August 9, 2006--Posted at 5:40 p.m. CDT
HUGHES, AR--How much is it worth to voters in the Hughes School District to keep their school open? That's the question voters must consider after the district is asking for a 12 mill tax increase.
"We have a declining enrollment and a low millage and because of that the Arkansas State Board of Education has described us a district that is in fiscal distress," said Hughes School Superintendent Charles Jones.
In order to keep the classrooms open, the school district is asking patrons to approve a 12 mill tax increase to cover operation expenses and building improvements that are necessary to bring their buildings up to state regulations.
"We probably can make it a couple more years if we don't get the millage, but there is no way we can make it a long time without it," said Jones.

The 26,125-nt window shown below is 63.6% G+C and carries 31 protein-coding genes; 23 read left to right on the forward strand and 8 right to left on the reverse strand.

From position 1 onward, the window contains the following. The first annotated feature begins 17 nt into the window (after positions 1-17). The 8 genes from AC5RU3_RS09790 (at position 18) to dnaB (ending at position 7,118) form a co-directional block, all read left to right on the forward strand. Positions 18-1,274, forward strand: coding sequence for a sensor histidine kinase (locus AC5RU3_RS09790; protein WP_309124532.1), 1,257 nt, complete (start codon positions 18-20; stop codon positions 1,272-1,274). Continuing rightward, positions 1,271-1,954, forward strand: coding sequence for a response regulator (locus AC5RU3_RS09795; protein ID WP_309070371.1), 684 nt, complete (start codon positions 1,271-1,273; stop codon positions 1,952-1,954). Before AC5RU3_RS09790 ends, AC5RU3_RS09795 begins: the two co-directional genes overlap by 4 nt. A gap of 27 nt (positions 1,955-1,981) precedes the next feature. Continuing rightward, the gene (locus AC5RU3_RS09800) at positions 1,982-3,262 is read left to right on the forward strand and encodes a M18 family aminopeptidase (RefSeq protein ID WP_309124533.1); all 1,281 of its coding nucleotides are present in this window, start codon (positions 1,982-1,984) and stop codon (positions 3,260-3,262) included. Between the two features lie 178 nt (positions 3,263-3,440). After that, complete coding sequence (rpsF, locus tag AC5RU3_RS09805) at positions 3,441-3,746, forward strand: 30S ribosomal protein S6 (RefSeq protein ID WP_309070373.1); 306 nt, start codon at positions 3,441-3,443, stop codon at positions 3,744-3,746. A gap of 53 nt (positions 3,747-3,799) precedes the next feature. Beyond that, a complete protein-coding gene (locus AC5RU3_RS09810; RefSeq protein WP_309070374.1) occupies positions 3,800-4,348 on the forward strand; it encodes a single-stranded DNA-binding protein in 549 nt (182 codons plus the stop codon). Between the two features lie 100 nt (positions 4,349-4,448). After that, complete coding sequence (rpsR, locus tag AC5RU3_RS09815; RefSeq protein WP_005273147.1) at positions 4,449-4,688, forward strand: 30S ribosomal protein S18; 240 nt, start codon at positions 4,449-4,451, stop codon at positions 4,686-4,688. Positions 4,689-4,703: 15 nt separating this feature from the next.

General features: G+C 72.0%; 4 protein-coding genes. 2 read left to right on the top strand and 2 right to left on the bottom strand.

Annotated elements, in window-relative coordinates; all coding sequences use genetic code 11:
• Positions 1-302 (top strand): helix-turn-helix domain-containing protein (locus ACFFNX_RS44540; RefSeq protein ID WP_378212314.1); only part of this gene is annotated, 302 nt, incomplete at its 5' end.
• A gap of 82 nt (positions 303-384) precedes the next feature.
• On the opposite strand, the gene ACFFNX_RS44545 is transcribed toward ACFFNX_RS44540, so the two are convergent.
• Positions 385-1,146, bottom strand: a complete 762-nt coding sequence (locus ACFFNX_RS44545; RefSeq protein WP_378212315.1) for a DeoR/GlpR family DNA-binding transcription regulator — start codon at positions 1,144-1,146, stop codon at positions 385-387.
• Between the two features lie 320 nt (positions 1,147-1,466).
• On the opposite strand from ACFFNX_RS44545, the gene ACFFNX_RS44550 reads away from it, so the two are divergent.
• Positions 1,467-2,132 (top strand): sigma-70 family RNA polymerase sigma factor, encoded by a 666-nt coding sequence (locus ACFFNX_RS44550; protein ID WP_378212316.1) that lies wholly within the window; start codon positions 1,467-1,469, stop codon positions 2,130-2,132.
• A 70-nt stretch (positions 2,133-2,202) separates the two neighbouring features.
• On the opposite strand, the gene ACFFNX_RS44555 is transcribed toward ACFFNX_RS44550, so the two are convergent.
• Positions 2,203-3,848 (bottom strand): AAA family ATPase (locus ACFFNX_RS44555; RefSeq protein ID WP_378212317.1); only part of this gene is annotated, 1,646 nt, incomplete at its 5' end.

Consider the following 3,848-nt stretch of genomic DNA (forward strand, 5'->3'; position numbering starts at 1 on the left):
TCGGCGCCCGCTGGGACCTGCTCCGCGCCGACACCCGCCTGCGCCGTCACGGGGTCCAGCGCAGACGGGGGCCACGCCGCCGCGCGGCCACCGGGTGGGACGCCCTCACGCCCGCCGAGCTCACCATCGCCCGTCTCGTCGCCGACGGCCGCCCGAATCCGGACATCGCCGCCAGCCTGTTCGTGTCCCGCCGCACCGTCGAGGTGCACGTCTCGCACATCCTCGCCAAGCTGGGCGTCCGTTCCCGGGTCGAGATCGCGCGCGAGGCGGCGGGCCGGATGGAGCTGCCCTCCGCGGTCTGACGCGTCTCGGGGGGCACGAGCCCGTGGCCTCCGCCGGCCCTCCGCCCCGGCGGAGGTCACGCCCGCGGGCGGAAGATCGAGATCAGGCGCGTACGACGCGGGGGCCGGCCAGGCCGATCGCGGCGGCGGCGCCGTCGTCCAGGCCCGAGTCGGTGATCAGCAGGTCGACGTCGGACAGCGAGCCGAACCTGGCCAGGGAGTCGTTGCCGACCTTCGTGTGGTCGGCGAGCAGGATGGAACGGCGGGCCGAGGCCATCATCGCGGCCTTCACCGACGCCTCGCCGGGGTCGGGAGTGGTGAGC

If the school is forced to close, the students would be dispersed between the Forrest City and West Memphis School Districts. In addition, it would be a major blow to the town of Hughes. Not only would they be losing their school, but they would also lose their largest employer.
"Most of the people feel the school is the center of the community and if we were to allow the school to be closed it would be like putting a nail in the coffin. I don't think we could overcome it," said Jones.
Currently, the Hughes School District has the third lowest millage rate in the state. Even if the millage increase isn't approved and the district is consolidated with West Memphis or Forrest City, voters still should expect to pay.
"Either way, the patrons are going to be in for an increase in taxes, because both of those districts have a higher millage rate than ours," said Jones.